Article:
It is a still further object of this invention to provide a mixer of the type described which allows cut-back asphalts to be used to produce cold-mix asphaltic cement.
Other and further objects of the invention, together with the features of novelty appurtenant thereto, will appear in the description of the drawings.
In summary, a drum mixer is provided with a rotatable cylinder having an internal passageway where the aggregates and asphalt are mixed to produce an asphaltic cement. The passageway has a first region near an input end where the aggregates are heated and dried by heat radiation and the stream of hot gases produced by a burner flame. Located toward an output end of the passageway is a second region where the asphalt is then mixed with the aggregates. An exhaust tube is disposed within the passageway and extends from the output end of the passageway through the second region to segregate the hot gases from the asphalt to prevent degradation of the asphalt. The hot gases are drawn through the exhaust tube and the asphalt and aggregates are mixed in the passageway in an annular region between the tube and the cylinder. An opening is also provided in the cylinder for introducing recycled asphalt material into the passageway in the second region. The recycle material is isolated in the second region from the burner flame and the hot gases which would cause degradation of the asphalt contained in the recycle material.
In the following description of the drawings, in which like reference numerals are employed to indicate like parts in the various views:
FIG. 1 is a side elevational view of an asphalt plant drum mixer constructed in accordance with a preferred embodiment of the invention, and shown connected to the aggregate feed conveyor, burner assembly and exhaust gas ductwork;
FIG. 2 is a top plan view of the drum mixer with interior zones of interest shown in broken lines;
FIG. 3 is a perspective end view of the input end of the drum mixer;
FIG. 4 is an enlarged elevational view taken along line 4--4 of FIG. 2 in the direction of the arrows to illustrate the details of the drum internal construction for the associated material handling zone;
FIG. 5 is an enlarged elevational view taken along line 5--5 of FIG. 2 in the direction of the arrows to illustrate the details of the drum internal construction for the associated material handling zone;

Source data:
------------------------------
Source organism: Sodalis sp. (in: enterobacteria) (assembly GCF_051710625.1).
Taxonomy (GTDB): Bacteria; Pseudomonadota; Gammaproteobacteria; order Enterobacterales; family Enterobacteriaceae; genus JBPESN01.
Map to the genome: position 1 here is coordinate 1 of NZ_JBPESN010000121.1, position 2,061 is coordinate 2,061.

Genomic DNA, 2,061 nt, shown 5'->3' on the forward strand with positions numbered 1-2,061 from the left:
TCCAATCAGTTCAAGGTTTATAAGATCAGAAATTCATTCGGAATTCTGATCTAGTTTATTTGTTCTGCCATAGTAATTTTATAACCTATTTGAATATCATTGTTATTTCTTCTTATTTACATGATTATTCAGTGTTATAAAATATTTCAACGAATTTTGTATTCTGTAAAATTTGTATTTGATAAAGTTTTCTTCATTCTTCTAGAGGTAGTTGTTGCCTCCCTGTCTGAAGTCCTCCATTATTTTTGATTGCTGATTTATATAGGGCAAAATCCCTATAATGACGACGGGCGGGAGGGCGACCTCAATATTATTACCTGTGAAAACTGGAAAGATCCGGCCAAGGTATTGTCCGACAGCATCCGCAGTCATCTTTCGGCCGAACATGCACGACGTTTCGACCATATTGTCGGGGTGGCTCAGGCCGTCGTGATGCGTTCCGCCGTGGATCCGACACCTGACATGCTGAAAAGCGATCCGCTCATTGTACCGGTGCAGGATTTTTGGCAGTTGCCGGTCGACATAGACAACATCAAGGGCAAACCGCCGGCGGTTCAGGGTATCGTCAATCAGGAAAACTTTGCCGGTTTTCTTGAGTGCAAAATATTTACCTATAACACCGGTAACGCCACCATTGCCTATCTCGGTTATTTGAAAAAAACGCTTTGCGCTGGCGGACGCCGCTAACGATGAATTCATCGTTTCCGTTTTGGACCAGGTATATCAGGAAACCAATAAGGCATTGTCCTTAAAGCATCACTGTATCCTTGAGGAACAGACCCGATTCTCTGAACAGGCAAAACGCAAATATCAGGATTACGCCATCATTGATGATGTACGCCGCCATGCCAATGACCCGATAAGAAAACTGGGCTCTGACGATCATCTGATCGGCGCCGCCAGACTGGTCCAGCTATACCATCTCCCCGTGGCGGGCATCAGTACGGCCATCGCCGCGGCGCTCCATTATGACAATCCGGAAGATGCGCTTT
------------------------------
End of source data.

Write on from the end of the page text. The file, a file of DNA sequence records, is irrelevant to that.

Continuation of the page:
FIG. 6 is an enlarged elevational view taken along line 6--6 of FIG. 2 in the direction of the arrows to illustrate the details of the drum internal construction for the associated material handling zone and to illustrate the drive mechanism for rotation of the drum mixer;
FIG. 7 is a perspective view of bucket flighting used for material handling within the drum mixer, with a portion broken away to better illustrate the construction of the flighting;
FIG. 8 is a perspective view of J-flighting used for material handling within the drum mixer;
FIG. 9 is an enlarged elevational view taken along line 9--9 of FIG. 2 in the direction of the arrows to illustrate the details of the drum internal construction for the associated material handling zone at the exhaust end of the drum mixer;
FIG. 10 is a fragmentary, perspective view to illustrate the material handling zone wherein aggregate feed is isolated from the exhaust gases and delivered to a region where liquid asphalt and mineral fines are introduced;
FIG. 11 is an enlarged elevational view taken along line 11--11 of FIG. 1 in the direction of the arrows to illustrate the first recycle feed zone of the drum mixer;
FIG. 12 is an enlarged elevational view taken along line 12--12 of FIG. 1 in the direction of the arrows to illustrate the second recycle feed zone of the drum mixer;
FIG. 13 is an elevational view, partially fragmentary and sectional, of the discharge end of the drum mixer illustrating the exhaust gas ductwork, and the liquid asphalt and mineral fines mixing zone of the drum mixer; and